IFAD-VCDP programme contributes 653,843 metric tons of cassava to Nigeria’s food security — National Coordinator
The Federal Government/International Fund for Agricultural Development (IFAD)-Value Chain Development Programme (VCDP) has contributed 653,843 metric tons of cassava to Nigeria’s food security.
Alhaji Garba Bala, the National Coordinator of the Programme, said this while giving an overview of the VCDP programme at the maiden Cassava Investment Dialogue organised by IFAD on Saturday in Abuja.
According to him, the programme has as well contributed 495,720 metric tons of rice to the nation’s food security.
He noted that the aim of the VCDP programme was to enhance the incomes and food security of poor rural households engaged in production, processing and marketing of cassava and rice in Anambra, Benue, Ebonyi, Niger, Ogun and Taraba on sustainable basis.
The coordinator emphasised that the programme’s overall goal was geared toward rural poverty reduction and accelerated economic growth achieved on a sustainable and inclusive basis.
According to him, poor rural households in cassava and rice value chains serve as the primary target groups including smallholder farmers cultivating up to five hectres of land among others.
“The VCDP is a six-year project of the Nigeria government funded by IFAD.
“The project’s aim is to improve incomes and food security of poor rural households engaged in production, processing and marketing of rice and cassava on a sustainable basis.
“The programme has successfully enhanced the productivity and profitability of over 63,000 smallholder farmers and small/medium-scale agro-processors particularly women and youths by improving their access to market capacity to increase yield.
“It has as well added value to locally produced raw materials through improved processing and packaging.
“The VCDP is significantly contributing to Nigeria’s strategic objectives of food security:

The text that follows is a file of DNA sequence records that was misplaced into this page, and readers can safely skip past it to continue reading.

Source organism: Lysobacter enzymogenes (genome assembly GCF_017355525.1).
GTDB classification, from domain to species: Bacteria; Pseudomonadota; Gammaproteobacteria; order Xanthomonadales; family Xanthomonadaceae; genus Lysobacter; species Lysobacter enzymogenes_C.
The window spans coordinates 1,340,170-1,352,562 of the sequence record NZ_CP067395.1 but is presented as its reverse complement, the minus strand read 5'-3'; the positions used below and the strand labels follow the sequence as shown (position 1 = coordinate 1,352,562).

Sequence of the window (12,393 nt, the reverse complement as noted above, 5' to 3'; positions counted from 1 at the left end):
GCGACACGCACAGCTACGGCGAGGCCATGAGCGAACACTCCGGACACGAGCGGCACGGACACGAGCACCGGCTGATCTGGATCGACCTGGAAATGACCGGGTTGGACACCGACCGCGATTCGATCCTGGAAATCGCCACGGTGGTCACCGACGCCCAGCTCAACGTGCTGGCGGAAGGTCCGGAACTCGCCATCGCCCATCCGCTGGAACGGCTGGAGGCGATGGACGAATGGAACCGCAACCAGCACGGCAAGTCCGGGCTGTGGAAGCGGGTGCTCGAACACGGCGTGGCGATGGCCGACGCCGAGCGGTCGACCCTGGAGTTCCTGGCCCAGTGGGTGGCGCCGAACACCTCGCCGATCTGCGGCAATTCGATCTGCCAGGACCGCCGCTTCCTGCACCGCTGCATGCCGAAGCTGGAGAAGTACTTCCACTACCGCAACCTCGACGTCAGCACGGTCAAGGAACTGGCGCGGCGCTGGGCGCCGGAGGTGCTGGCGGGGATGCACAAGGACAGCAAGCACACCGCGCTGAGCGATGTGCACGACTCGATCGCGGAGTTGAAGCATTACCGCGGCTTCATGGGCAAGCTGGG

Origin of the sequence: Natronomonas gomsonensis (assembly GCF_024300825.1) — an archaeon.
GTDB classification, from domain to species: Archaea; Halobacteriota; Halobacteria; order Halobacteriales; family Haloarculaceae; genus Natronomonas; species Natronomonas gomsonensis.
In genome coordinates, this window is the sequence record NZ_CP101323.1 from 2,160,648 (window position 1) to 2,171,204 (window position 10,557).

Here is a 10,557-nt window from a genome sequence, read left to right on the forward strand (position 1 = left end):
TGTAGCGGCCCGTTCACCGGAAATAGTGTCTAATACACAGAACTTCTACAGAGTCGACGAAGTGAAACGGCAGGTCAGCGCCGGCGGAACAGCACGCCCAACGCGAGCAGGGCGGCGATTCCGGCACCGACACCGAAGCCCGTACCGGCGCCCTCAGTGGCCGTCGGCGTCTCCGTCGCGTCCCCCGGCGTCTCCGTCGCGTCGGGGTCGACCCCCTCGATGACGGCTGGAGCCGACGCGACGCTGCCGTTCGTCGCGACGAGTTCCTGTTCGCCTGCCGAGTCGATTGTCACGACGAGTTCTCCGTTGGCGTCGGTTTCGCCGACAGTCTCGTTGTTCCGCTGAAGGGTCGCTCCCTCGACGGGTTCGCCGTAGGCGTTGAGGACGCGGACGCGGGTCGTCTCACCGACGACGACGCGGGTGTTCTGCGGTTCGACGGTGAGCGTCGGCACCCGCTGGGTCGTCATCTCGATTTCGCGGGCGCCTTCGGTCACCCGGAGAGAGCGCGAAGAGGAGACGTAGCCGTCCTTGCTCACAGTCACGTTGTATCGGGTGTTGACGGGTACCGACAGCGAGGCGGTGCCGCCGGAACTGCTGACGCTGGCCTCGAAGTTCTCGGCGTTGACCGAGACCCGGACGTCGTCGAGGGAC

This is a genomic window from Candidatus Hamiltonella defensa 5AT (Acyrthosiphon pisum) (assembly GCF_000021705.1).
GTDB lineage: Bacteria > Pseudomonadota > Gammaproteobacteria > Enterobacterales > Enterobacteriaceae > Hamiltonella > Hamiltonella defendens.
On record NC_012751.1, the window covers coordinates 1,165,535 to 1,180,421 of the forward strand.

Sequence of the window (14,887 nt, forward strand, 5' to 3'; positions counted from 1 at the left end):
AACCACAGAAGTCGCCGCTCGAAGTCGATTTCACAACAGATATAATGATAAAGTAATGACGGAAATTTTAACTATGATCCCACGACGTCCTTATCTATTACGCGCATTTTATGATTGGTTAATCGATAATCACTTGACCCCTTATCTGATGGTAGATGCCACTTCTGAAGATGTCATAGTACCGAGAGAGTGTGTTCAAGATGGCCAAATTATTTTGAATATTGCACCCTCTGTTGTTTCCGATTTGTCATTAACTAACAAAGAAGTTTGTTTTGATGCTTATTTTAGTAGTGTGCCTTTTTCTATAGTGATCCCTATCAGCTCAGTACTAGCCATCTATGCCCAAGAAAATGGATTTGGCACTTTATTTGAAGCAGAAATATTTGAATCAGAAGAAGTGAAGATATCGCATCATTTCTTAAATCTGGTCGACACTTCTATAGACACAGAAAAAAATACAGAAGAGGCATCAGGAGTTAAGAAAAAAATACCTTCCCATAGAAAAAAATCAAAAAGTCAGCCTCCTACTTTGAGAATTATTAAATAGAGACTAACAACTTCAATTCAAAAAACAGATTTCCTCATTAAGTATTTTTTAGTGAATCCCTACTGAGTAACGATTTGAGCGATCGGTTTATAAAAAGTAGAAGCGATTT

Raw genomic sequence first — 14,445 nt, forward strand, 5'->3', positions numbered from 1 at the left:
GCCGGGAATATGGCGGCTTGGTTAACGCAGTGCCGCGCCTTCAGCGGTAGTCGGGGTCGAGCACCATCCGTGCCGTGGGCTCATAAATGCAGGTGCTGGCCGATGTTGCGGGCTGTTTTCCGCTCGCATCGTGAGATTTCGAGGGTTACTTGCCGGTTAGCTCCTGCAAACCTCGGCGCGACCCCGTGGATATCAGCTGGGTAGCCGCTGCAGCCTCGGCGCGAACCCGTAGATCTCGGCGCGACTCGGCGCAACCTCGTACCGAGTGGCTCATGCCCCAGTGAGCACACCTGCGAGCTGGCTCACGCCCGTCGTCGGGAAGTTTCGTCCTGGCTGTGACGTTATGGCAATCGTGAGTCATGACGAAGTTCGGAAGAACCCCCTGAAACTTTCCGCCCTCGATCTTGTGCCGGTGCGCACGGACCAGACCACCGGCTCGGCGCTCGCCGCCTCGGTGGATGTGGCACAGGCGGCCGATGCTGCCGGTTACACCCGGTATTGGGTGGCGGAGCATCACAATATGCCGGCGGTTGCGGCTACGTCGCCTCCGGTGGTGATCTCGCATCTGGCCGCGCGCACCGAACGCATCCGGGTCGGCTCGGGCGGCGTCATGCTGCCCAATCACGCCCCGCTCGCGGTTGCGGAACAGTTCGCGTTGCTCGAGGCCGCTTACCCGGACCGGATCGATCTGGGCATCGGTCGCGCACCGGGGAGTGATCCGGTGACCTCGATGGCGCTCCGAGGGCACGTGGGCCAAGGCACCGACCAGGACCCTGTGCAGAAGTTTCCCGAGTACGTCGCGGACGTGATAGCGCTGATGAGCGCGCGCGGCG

“The programme which took effect from October 2013 has for the past six years contributed 495,720 metric tons of rice ($243,9 million) and 653,843 metric tons of cassava ($46.2) to the Nigerian food security and N94.28 billion (US$290.1 million) to the national economy.”
Bala explained that the programme, domiciled in the Federal Ministry of Agriculture and Rural Development (FMARD), is implemented through agricultural market development.
He said that the implementation included support to value addition, market linkages and infrastructure, programme management and coordination among others.
The mandate of the Programme, according to him, includes to increase domestic demand for rice and cassava products adding that “miller’s do not have enough paddy to be in business.
“We still need over two million metric tons per annum to meet domestic demand.”
The national coordinator explained that the purpose of the national dialogue was to see if the breakthrough the organisation and its partners had made in the production of rice could be replicated on cassava production.
“What we are trying to do is to promote higher production of cassava for the small holder farmers and having access to market by the farmers and as well having off takers of cassava produce.”